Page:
Physicians ordered urine screens unnecessarily to defraud the government.
Two doctors operating in Florence, Kentucky, were convicted of multiple counts of healthcare fraud and conspiracy to commit healthcare fraud. The defendants, Dr. William Lawrence Siefert and Dr. Timothy Ehn colluded together to scam the Medicaid program for several million dollars. Dr. Siefert has 44 years of prior experience with specializations in anesthesiology and pain medicine. Dr. Ehn, the owner of the Northern Kentucky Center for Pain Relief, employed Dr. Siefert.
The doctors maintained the scheme by making it easier for certain patients to gain access to opioids. Those patients then consistently received medically unnecessary urine screening. Those screenings were typically performed on faulty equipment and the doctors ignored the results. Federal healthcare support programs like Medicare and Medicaid reimbursed the doctors for all the useless tests, and Siefert and Ehn were able to finesse millions of dollars from healthcare programs with these underhanded techniques.
The prosecutors of the case stated, “The more procedures Siefert and Ehn billed, the more money [the clinic] would receive in reimbursements from Medicare, Medicaid, and other health care benefit programs.”
This ongoing scheme may have harmed patients as well as the healthcare programs. The opioid prescriptions written by Siefert and Ehn likely contributed to seven fatal overdoses among former patients, authorities reported. The two had no concern for their patient’s well-being and did not slow down the fraud after learning about the patients’ overdoses. However, the doctors were never charged in relation to these deaths because it could not be established that their prescriptions were the cause.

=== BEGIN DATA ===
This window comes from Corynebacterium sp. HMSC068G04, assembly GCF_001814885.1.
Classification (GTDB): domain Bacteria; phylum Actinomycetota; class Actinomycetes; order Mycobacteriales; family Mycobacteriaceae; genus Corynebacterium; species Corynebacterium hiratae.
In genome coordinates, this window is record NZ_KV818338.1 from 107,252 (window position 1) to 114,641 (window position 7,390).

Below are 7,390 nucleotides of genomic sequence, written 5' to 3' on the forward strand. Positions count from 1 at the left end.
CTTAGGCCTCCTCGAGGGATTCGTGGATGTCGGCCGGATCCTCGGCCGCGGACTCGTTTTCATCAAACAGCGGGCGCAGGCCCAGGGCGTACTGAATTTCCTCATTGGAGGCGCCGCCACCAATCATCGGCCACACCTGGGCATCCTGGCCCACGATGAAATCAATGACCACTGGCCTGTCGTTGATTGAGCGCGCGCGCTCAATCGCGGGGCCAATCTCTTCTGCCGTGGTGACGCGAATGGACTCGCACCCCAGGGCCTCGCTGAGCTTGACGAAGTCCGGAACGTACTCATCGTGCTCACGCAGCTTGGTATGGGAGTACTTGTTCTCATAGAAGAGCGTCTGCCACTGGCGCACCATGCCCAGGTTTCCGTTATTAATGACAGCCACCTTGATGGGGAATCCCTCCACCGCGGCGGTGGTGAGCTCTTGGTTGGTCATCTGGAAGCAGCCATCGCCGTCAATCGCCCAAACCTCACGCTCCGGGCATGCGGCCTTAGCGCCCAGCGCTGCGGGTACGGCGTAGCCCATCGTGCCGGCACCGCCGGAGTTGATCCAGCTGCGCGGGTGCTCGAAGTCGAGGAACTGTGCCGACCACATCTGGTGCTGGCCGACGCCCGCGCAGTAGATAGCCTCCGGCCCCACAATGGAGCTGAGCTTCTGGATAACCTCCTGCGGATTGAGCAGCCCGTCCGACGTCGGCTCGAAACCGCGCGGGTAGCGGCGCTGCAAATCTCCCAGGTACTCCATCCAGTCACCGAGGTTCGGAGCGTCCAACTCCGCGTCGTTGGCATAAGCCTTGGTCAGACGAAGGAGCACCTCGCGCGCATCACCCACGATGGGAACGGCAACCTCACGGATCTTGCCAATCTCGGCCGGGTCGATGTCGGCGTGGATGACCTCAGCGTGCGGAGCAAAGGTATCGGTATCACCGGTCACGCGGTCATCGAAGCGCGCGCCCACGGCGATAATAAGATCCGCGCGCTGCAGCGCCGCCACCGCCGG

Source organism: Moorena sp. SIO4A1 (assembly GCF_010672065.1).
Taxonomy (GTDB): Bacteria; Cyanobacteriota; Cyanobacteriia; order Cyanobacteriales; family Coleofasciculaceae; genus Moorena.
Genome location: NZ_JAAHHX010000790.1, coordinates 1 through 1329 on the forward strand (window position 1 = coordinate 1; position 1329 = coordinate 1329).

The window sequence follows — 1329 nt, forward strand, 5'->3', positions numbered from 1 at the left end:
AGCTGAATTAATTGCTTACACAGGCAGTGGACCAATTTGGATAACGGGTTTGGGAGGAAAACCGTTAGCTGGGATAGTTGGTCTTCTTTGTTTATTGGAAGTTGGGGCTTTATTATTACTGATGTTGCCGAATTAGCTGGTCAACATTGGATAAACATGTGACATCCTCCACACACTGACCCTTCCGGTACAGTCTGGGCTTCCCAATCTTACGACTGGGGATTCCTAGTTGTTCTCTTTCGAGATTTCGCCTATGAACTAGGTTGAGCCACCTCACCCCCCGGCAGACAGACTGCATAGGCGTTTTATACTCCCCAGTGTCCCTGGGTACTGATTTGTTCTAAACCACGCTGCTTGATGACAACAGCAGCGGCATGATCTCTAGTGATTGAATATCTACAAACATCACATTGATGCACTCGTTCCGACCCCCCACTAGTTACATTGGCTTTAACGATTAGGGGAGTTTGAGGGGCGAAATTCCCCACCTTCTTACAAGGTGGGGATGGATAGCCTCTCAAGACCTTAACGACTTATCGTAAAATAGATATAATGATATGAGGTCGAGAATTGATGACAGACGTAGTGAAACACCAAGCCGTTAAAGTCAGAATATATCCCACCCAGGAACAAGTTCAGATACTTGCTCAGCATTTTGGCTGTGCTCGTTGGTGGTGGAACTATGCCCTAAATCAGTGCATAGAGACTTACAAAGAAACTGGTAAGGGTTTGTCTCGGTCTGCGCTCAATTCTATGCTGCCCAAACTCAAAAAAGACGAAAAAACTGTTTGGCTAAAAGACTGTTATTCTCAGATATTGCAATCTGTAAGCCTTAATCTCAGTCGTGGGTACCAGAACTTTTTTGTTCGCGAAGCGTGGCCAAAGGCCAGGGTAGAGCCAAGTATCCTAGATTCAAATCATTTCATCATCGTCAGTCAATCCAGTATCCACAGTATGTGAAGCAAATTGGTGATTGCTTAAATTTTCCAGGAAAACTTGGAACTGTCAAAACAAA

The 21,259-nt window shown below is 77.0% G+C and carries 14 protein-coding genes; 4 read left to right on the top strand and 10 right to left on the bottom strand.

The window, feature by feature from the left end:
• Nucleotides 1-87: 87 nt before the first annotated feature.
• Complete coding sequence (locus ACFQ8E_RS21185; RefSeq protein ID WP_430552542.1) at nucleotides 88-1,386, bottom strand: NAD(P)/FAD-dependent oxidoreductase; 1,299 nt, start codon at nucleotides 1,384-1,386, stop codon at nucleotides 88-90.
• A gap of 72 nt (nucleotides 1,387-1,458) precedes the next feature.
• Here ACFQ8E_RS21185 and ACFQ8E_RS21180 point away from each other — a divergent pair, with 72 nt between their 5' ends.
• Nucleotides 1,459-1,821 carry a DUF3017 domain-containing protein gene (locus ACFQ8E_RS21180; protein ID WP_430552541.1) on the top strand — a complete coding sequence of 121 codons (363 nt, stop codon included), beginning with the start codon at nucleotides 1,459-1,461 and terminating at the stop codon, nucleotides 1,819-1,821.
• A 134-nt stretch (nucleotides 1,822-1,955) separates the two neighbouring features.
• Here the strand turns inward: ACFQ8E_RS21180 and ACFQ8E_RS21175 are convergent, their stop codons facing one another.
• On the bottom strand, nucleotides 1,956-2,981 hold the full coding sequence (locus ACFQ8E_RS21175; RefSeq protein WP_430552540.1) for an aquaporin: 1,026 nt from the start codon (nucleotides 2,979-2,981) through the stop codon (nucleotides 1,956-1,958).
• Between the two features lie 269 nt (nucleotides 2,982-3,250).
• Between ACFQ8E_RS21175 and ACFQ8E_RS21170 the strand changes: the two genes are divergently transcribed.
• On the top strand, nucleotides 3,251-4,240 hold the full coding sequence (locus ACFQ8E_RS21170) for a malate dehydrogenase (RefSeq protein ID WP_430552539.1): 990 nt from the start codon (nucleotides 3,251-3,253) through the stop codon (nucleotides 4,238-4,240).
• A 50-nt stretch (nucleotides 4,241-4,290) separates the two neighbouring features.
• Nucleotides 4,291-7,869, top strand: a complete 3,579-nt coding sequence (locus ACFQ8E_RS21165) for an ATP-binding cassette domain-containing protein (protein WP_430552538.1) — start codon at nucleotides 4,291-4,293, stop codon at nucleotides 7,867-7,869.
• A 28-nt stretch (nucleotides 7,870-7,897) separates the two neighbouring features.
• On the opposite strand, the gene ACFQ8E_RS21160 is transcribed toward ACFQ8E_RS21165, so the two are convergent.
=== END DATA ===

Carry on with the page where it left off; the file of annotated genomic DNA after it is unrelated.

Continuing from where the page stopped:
These are not the first doctors to commit health care fraud with the help of urinalysis exams. In 2014, Dr. Jeffrey Campbell was arrested for running a similar scheme and collecting millions. Campbell would prescribe opiates to patients who had no medical need for strong pain medications. He then made millions through reimbursements for urinalysis screens and would ignore any abnormal results. Four patients died from overdoses in connection with the Campbell fraud.
Many other doctors around the country recognize the profit potential of urine screenings. Some facilities make more than $11 million in a single year from urinalysis reimbursements. The nationwide spending on these tests increased by 400 percent between 2011 and 2014. Spending on urinalysis exams reached an all-time high of $8.5 billion in 2014.
In one study, 31 practitioners admitted to receiving more than 80 percent of their Medicare income through urine testing programs, and many practitioners make more money through urine screening than actually treating patients. Clinics, doctors, and laboratories continue to make massive profits while patients are regularly prescribed addictive and dangerous medications.
Kentucky doctors, Siefert and Ehn, were originally charged with healthcare fraud in 2021. The case was thoroughly investigated by the Kentucky Medical Fraud Control Unit, DEA, and FBI. Both defendants have now been convicted but have not received sentencing. Dr. Siefert was convicted of healthcare fraud and can face up to 10 years in prison. Dr. Ehn was also convicted of healthcare fraud and conspiracy to commit healthcare fraud and can face up to 10 years for each charge. Sentencing for the pair will take place on September 20, 2023.